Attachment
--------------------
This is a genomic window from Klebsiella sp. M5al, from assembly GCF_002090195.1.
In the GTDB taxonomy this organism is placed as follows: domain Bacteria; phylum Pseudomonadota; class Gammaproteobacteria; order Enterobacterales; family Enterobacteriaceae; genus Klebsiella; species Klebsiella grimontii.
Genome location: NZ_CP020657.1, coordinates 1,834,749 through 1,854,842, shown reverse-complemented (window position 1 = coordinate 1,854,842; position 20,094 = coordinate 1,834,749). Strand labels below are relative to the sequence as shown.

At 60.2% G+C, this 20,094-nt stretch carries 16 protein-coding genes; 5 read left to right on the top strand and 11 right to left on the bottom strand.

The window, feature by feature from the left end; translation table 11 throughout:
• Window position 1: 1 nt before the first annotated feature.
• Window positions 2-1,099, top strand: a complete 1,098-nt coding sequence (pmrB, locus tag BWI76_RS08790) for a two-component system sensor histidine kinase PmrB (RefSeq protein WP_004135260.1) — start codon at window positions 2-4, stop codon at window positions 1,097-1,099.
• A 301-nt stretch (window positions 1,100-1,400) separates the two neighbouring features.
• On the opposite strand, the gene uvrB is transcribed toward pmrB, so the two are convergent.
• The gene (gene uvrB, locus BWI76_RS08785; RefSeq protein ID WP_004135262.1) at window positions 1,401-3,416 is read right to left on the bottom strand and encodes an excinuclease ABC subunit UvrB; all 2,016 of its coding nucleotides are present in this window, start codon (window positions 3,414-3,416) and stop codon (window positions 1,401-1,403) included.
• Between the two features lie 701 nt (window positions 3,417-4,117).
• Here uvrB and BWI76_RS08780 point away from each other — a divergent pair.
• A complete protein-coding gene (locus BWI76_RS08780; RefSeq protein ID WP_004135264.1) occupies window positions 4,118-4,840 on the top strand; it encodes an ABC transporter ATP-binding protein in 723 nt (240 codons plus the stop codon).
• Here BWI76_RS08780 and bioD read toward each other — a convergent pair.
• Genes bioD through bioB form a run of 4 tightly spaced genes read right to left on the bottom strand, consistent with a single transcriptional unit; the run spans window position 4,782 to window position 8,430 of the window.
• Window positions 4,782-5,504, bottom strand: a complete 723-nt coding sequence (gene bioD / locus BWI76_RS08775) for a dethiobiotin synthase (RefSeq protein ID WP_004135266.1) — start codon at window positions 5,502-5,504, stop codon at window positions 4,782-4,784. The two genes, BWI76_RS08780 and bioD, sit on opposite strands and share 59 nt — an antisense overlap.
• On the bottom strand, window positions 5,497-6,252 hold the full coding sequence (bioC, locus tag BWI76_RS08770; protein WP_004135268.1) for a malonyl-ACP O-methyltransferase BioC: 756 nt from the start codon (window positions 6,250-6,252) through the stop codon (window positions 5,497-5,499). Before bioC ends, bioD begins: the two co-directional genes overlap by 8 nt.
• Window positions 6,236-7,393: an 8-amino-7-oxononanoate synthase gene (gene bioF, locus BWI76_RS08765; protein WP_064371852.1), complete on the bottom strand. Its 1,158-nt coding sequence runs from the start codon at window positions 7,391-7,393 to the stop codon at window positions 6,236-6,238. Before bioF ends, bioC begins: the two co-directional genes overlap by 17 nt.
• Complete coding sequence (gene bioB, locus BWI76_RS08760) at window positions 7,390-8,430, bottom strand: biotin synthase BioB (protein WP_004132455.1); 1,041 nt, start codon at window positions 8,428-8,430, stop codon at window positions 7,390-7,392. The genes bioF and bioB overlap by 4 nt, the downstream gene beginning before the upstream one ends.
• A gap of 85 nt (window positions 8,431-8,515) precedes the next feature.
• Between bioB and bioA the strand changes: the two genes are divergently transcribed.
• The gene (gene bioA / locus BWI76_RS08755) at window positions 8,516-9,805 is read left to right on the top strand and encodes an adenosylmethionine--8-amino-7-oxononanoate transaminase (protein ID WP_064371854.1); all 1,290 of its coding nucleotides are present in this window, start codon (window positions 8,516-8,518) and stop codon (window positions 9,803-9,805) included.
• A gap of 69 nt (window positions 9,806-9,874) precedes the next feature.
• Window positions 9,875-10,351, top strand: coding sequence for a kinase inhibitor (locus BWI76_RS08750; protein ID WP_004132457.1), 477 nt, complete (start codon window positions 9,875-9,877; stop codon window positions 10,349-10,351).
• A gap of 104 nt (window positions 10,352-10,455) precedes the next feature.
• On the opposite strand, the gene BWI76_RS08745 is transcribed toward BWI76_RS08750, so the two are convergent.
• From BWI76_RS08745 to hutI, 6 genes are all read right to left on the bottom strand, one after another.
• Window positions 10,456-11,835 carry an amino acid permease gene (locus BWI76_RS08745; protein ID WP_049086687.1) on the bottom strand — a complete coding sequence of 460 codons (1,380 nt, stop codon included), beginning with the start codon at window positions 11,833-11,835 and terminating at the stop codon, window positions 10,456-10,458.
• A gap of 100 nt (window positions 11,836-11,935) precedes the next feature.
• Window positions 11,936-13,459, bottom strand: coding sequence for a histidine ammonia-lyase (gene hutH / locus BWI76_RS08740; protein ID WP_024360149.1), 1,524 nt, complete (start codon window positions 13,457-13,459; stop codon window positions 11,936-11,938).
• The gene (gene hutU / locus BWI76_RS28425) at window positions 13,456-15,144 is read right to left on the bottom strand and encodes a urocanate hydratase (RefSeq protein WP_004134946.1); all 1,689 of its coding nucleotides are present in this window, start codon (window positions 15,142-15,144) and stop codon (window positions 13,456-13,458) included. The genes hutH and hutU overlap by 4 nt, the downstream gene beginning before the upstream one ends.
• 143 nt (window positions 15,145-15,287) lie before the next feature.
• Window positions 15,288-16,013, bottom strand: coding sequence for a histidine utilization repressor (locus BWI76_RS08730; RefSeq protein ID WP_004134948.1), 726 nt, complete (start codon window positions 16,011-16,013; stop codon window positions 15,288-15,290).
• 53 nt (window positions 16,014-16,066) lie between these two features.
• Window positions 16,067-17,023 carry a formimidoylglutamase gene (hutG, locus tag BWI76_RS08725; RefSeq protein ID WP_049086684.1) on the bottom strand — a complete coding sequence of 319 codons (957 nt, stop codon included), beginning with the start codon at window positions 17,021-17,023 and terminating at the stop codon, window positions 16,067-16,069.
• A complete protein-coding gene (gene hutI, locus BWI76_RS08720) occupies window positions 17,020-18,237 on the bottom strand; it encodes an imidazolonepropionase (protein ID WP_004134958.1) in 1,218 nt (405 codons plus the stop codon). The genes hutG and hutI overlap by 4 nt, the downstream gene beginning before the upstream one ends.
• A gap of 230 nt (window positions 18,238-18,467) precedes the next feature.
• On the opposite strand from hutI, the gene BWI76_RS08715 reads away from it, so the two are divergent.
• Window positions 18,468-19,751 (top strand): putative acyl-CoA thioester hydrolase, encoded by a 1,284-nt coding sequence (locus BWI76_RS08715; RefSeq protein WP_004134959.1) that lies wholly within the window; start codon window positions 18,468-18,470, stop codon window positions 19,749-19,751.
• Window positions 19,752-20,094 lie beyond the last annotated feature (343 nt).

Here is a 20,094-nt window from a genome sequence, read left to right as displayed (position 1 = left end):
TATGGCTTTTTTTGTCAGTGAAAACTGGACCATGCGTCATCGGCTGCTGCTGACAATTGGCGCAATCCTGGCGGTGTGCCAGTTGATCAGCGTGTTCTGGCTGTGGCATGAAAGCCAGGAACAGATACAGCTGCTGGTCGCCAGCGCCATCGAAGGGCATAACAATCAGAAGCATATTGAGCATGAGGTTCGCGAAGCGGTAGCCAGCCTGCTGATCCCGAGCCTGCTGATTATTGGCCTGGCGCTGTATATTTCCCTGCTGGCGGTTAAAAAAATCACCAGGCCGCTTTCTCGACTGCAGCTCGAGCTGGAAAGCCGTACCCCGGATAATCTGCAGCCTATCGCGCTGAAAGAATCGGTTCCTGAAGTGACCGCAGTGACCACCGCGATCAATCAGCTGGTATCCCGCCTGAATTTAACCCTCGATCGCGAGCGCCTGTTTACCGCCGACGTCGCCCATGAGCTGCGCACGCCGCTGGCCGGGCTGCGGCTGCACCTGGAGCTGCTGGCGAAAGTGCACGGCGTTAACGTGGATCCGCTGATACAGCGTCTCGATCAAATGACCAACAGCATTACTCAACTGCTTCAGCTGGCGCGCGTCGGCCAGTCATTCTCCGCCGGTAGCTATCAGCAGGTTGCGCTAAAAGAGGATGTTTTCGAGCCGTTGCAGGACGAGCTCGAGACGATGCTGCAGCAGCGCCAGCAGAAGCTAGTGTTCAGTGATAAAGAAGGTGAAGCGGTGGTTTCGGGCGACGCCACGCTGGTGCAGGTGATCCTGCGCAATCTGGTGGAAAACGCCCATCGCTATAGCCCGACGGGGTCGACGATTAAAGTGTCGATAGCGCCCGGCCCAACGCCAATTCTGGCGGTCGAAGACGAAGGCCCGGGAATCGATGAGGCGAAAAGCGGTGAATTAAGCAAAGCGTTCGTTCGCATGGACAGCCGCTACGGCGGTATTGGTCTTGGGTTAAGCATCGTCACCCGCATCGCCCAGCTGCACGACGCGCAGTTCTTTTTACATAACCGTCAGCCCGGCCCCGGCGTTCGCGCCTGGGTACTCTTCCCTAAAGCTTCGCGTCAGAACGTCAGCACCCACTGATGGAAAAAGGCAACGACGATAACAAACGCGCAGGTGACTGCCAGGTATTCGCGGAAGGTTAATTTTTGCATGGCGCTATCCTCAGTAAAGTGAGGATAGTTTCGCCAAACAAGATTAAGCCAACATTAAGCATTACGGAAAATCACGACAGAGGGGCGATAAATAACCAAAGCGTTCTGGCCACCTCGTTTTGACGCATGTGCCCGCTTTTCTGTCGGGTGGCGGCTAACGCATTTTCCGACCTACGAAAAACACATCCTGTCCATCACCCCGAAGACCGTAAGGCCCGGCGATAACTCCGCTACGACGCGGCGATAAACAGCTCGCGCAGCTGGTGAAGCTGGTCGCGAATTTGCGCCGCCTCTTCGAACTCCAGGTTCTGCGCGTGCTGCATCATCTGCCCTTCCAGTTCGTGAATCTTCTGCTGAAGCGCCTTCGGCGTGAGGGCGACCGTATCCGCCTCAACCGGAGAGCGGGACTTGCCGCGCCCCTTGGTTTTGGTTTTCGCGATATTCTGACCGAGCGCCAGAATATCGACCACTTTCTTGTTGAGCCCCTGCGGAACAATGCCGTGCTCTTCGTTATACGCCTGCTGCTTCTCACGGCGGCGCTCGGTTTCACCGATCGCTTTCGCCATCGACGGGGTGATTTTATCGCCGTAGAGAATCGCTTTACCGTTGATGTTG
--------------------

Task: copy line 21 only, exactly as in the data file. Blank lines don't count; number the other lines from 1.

• Between bioB and bioA the strand changes: the two genes are divergently transcribed.